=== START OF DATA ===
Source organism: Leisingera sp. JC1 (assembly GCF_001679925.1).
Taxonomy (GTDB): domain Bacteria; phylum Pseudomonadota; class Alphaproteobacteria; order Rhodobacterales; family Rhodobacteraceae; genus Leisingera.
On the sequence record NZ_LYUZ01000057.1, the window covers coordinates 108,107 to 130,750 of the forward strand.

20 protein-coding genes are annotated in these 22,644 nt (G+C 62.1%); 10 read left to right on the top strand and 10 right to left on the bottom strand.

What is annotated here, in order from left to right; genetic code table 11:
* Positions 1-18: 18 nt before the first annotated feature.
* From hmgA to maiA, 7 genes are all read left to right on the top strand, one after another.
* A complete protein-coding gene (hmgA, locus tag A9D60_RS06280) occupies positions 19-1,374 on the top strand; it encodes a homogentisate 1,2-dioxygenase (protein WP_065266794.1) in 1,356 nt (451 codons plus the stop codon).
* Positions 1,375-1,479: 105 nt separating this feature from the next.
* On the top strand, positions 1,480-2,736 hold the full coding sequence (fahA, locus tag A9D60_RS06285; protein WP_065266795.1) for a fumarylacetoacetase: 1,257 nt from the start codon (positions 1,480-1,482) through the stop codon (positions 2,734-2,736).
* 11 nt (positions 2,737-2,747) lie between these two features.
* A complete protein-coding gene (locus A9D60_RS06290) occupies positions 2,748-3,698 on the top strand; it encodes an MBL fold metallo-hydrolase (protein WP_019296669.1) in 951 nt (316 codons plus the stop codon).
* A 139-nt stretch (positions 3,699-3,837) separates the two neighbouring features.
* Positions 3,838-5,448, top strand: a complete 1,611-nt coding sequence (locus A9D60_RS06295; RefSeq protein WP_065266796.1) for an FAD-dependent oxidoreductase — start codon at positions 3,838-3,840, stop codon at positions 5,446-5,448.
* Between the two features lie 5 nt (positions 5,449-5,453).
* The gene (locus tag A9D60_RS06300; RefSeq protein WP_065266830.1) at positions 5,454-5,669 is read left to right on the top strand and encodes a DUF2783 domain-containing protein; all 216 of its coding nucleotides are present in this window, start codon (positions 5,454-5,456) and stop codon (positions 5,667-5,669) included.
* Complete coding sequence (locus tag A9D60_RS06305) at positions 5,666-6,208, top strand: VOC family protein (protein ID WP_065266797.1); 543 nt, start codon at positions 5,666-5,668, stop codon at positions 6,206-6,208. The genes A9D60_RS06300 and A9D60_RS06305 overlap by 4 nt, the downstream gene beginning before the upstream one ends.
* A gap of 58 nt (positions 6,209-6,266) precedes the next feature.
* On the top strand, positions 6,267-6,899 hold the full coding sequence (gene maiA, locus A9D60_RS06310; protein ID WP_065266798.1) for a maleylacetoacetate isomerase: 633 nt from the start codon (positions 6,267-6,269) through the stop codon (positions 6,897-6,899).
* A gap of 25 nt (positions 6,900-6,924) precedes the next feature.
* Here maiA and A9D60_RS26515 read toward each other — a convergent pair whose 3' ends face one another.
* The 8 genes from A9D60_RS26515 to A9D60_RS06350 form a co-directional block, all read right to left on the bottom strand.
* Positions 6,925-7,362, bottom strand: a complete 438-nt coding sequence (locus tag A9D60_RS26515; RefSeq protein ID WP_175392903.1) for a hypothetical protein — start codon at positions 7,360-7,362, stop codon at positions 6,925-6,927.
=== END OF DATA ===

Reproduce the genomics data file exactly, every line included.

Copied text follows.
Source organism: Leisingera sp. JC1 (assembly GCF_001679925.1).
Taxonomy (GTDB): domain Bacteria; phylum Pseudomonadota; class Alphaproteobacteria; order Rhodobacterales; family Rhodobacteraceae; genus Leisingera.
On the sequence record NZ_LYUZ01000057.1, the window covers coordinates 108,107 to 130,750 of the forward strand.

20 protein-coding genes are annotated in these 22,644 nt (G+C 62.1%); 10 read left to right on the top strand and 10 right to left on the bottom strand.

What is annotated here, in order from left to right; genetic code table 11:
* Positions 1-18: 18 nt before the first annotated feature.
* From hmgA to maiA, 7 genes are all read left to right on the top strand, one after another.
* A complete protein-coding gene (hmgA, locus tag A9D60_RS06280) occupies positions 19-1,374 on the top strand; it encodes a homogentisate 1,2-dioxygenase (protein WP_065266794.1) in 1,356 nt (451 codons plus the stop codon).
* Positions 1,375-1,479: 105 nt separating this feature from the next.
* On the top strand, positions 1,480-2,736 hold the full coding sequence (fahA, locus tag A9D60_RS06285; protein WP_065266795.1) for a fumarylacetoacetase: 1,257 nt from the start codon (positions 1,480-1,482) through the stop codon (positions 2,734-2,736).
* 11 nt (positions 2,737-2,747) lie between these two features.
* A complete protein-coding gene (locus A9D60_RS06290) occupies positions 2,748-3,698 on the top strand; it encodes an MBL fold metallo-hydrolase (protein WP_019296669.1) in 951 nt (316 codons plus the stop codon).
* A 139-nt stretch (positions 3,699-3,837) separates the two neighbouring features.
* Positions 3,838-5,448, top strand: a complete 1,611-nt coding sequence (locus A9D60_RS06295; RefSeq protein WP_065266796.1) for an FAD-dependent oxidoreductase — start codon at positions 3,838-3,840, stop codon at positions 5,446-5,448.
* Between the two features lie 5 nt (positions 5,449-5,453).
* The gene (locus tag A9D60_RS06300; RefSeq protein WP_065266830.1) at positions 5,454-5,669 is read left to right on the top strand and encodes a DUF2783 domain-containing protein; all 216 of its coding nucleotides are present in this window, start codon (positions 5,454-5,456) and stop codon (positions 5,667-5,669) included.
* Complete coding sequence (locus tag A9D60_RS06305) at positions 5,666-6,208, top strand: VOC family protein (protein ID WP_065266797.1); 543 nt, start codon at positions 5,666-5,668, stop codon at positions 6,206-6,208. The genes A9D60_RS06300 and A9D60_RS06305 overlap by 4 nt, the downstream gene beginning before the upstream one ends.
* A gap of 58 nt (positions 6,209-6,266) precedes the next feature.
* On the top strand, positions 6,267-6,899 hold the full coding sequence (gene maiA, locus A9D60_RS06310; protein ID WP_065266798.1) for a maleylacetoacetate isomerase: 633 nt from the start codon (positions 6,267-6,269) through the stop codon (positions 6,897-6,899).
* A gap of 25 nt (positions 6,900-6,924) precedes the next feature.
* Here maiA and A9D60_RS26515 read toward each other — a convergent pair whose 3' ends face one another.
* The 8 genes from A9D60_RS26515 to A9D60_RS06350 form a co-directional block, all read right to left on the bottom strand.
* Positions 6,925-7,362, bottom strand: a complete 438-nt coding sequence (locus tag A9D60_RS26515; RefSeq protein ID WP_175392903.1) for a hypothetical protein — start codon at positions 7,360-7,362, stop codon at positions 6,925-6,927.